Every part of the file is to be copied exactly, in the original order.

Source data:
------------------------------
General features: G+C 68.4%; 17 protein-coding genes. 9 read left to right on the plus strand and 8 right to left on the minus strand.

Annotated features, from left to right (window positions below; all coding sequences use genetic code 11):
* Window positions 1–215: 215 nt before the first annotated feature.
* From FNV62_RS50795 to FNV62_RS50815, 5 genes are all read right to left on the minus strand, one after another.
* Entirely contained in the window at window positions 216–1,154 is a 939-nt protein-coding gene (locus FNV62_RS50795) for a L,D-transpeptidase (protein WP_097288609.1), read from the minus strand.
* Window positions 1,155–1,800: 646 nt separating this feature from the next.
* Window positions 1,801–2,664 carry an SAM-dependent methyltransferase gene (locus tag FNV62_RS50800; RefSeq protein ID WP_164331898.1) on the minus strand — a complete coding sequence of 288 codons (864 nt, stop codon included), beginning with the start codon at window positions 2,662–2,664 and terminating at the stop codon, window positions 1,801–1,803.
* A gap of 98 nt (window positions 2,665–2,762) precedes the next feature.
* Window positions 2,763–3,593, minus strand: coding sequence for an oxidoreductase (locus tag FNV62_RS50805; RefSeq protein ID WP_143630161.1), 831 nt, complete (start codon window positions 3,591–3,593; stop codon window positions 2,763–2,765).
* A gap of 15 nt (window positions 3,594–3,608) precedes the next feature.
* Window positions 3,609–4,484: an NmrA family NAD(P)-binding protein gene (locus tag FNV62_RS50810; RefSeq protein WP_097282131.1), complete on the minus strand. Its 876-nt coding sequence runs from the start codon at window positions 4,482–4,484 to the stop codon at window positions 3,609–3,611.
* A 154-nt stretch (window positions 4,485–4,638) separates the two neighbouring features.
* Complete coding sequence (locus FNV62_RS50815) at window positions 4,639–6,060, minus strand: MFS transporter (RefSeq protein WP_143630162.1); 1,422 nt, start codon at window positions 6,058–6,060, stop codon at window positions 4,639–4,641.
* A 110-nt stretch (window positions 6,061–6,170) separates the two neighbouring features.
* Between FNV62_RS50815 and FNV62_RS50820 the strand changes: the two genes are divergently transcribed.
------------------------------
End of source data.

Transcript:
General features: G+C 68.4%; 17 protein-coding genes. 9 read left to right on the plus strand and 8 right to left on the minus strand.

Annotated features, from left to right (window positions below; all coding sequences use genetic code 11):
* Window positions 1–215: 215 nt before the first annotated feature.
* From FNV62_RS50795 to FNV62_RS50815, 5 genes are all read right to left on the minus strand, one after another.
* Entirely contained in the window at window positions 216–1,154 is a 939-nt protein-coding gene (locus FNV62_RS50795) for a L,D-transpeptidase (protein WP_097288609.1), read from the minus strand.
* Window positions 1,155–1,800: 646 nt separating this feature from the next.
* Window positions 1,801–2,664 carry an SAM-dependent methyltransferase gene (locus tag FNV62_RS50800; RefSeq protein ID WP_164331898.1) on the minus strand — a complete coding sequence of 288 codons (864 nt, stop codon included), beginning with the start codon at window positions 2,662–2,664 and terminating at the stop codon, window positions 1,801–1,803.
* A gap of 98 nt (window positions 2,665–2,762) precedes the next feature.
* Window positions 2,763–3,593, minus strand: coding sequence for an oxidoreductase (locus tag FNV62_RS50805; RefSeq protein ID WP_143630161.1), 831 nt, complete (start codon window positions 3,591–3,593; stop codon window positions 2,763–2,765).
* A gap of 15 nt (window positions 3,594–3,608) precedes the next feature.
* Window positions 3,609–4,484: an NmrA family NAD(P)-binding protein gene (locus tag FNV62_RS50810; RefSeq protein WP_097282131.1), complete on the minus strand. Its 876-nt coding sequence runs from the start codon at window positions 4,482–4,484 to the stop codon at window positions 3,609–3,611.
* A 154-nt stretch (window positions 4,485–4,638) separates the two neighbouring features.
* Complete coding sequence (locus FNV62_RS50815) at window positions 4,639–6,060, minus strand: MFS transporter (RefSeq protein WP_143630162.1); 1,422 nt, start codon at window positions 6,058–6,060, stop codon at window positions 4,639–4,641.
* A 110-nt stretch (window positions 6,061–6,170) separates the two neighbouring features.
* Between FNV62_RS50815 and FNV62_RS50820 the strand changes: the two genes are divergently transcribed.